Working with your elected representatives, I will strive to ensure that every young Missourian has the education they deserve. Their future and our own depend upon it.


              In the days ahead we must and will create an entrepreneurial climate where the spirit of free enterprise will flourish and aid the creation of good family supporting jobs. We must also remember that Missouri’s future rests with the creativity and genius of the people - not in government programs.


              Missourians deserve a government that promises no more than it can deliver and delivers everything it promises. Taxpayers deserve a government that harnesses technology to better serve the people. It is within our capacity to provide smaller and more responsible government.


              In a government such as ours we have vigorous contests to determine who should lead. The recent election was no exception. Now we inaugurate a new government on a day that transcends any one individual or any one party.


              Today, we begin the important task of working together to improve the lives of all Missourians. I commit all of my strength and energy to this good cause. As differing points of view compete, I encourage all to remember Jefferson’s admonition that “every difference of opinion is not a difference of principle.”


              The government that we inaugurate today recommits itself to our shared principles. I stand before you today mindful of our shared aspiration for a government that better serves the people. We are united in our hope for a government that is frugal and wise. We remind ourselves that the values that spring from our soil and are cultivated in our homes and places of worship should be embraced rather than scorned.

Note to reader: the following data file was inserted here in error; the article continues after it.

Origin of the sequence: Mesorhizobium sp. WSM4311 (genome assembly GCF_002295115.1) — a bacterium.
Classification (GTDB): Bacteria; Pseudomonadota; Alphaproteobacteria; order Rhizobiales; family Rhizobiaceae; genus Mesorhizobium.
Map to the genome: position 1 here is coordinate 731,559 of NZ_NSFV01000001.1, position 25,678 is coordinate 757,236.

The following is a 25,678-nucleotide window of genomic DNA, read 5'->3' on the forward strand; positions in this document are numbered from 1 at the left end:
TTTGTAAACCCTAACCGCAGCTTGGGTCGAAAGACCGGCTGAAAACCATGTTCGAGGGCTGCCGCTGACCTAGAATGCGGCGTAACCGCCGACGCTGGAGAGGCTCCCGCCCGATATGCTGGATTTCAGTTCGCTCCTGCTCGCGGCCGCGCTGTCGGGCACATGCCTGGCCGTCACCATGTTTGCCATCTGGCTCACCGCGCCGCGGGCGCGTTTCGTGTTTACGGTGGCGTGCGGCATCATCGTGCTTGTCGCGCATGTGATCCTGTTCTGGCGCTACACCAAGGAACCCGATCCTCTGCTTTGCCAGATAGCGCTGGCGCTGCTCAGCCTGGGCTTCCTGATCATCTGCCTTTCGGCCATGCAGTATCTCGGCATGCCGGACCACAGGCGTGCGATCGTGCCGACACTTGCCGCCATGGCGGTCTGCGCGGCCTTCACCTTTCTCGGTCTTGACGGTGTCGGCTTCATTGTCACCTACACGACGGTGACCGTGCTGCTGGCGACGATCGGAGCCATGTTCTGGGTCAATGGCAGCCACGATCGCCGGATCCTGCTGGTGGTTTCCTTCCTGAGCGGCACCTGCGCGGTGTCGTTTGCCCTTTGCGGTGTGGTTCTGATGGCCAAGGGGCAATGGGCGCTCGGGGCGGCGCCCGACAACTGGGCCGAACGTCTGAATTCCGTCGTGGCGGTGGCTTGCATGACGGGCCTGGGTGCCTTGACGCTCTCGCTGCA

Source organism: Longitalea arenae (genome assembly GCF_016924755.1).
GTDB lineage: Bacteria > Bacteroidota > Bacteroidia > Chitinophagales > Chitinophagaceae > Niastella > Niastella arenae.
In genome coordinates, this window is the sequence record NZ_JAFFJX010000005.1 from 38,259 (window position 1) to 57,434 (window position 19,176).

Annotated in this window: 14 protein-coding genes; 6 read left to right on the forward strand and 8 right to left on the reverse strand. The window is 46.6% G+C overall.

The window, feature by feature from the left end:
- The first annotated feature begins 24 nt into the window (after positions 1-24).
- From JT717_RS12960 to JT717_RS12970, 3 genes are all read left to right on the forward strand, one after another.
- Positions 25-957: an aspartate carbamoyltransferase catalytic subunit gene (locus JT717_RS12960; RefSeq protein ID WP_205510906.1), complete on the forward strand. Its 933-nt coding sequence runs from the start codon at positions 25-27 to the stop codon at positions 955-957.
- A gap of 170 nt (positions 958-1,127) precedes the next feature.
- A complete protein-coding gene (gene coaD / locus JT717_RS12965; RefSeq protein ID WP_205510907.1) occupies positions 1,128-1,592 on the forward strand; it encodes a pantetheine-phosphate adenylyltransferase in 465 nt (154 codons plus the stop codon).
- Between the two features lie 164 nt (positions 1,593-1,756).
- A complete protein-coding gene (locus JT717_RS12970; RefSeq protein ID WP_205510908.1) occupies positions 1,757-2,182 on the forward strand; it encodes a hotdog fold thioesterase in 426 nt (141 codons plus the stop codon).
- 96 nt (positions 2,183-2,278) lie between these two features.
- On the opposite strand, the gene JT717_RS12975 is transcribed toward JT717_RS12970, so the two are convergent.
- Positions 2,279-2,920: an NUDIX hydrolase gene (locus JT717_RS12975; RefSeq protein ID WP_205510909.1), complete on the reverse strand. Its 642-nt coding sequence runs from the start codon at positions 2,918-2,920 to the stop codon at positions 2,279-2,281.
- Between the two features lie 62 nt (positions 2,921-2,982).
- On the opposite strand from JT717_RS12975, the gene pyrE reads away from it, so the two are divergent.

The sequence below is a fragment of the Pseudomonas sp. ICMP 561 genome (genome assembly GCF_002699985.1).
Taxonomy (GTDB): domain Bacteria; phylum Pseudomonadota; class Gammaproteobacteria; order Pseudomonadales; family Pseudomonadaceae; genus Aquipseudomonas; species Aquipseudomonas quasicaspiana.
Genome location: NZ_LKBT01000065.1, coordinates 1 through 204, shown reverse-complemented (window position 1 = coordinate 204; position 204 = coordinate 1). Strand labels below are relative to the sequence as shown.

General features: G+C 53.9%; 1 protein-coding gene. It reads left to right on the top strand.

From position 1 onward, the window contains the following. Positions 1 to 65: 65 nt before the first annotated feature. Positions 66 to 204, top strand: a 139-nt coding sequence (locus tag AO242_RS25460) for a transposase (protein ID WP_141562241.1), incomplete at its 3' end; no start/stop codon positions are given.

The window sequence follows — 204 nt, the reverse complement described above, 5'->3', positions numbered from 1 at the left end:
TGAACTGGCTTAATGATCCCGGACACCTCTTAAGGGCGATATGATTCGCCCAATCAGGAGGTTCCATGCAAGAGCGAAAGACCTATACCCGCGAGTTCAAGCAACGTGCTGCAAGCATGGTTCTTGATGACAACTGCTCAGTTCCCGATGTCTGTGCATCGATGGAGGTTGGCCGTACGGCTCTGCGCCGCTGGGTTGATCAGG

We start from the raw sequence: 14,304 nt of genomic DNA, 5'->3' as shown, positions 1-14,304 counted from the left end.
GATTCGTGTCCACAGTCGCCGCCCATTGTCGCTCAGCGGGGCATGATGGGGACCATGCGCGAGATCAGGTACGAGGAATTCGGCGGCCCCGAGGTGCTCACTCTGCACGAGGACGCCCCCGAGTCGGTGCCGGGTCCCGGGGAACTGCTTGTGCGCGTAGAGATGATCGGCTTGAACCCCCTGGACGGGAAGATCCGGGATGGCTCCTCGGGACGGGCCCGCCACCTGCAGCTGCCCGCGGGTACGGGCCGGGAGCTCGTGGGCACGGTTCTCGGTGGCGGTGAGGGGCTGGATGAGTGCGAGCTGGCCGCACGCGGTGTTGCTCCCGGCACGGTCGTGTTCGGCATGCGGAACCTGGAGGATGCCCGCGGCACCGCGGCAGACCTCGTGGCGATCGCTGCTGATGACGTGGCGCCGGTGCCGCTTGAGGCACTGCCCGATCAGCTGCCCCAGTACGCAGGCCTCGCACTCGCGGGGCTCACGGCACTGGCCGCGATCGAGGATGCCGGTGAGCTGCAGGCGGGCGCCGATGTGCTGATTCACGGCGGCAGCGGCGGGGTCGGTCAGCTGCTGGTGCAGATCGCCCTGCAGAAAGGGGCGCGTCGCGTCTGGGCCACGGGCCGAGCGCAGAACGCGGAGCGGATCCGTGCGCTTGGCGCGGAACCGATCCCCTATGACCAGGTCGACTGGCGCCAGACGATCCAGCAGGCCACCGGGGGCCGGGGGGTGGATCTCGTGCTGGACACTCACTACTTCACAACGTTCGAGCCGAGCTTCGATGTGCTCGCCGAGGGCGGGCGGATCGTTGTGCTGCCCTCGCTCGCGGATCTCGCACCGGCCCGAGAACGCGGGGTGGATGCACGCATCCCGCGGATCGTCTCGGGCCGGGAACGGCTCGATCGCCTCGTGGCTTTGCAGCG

The spirit and determination of the people to chart their own destiny is the greatest power for good in human affairs. The demands of the present must stand above the political habits of the past. When necessary, the needs of this hour have right to sweep aside the barriers that prevent Missourians from reaching their full potential.


              We stand first among nations because of our hopefulness, our vision, and our desire for improvement. When we speak of the American dream, the dream that we describe centers not on the glories of the past, but on the possibilities of the future.


              Over the next four years, we will be bold. We will be willing to experiment. We will not fear failure. We will bear setbacks with resolve and press forward with determined innovation. We will attack problems with the deliberation that accompanies this great responsibility and with the energy necessary to build a better Missouri.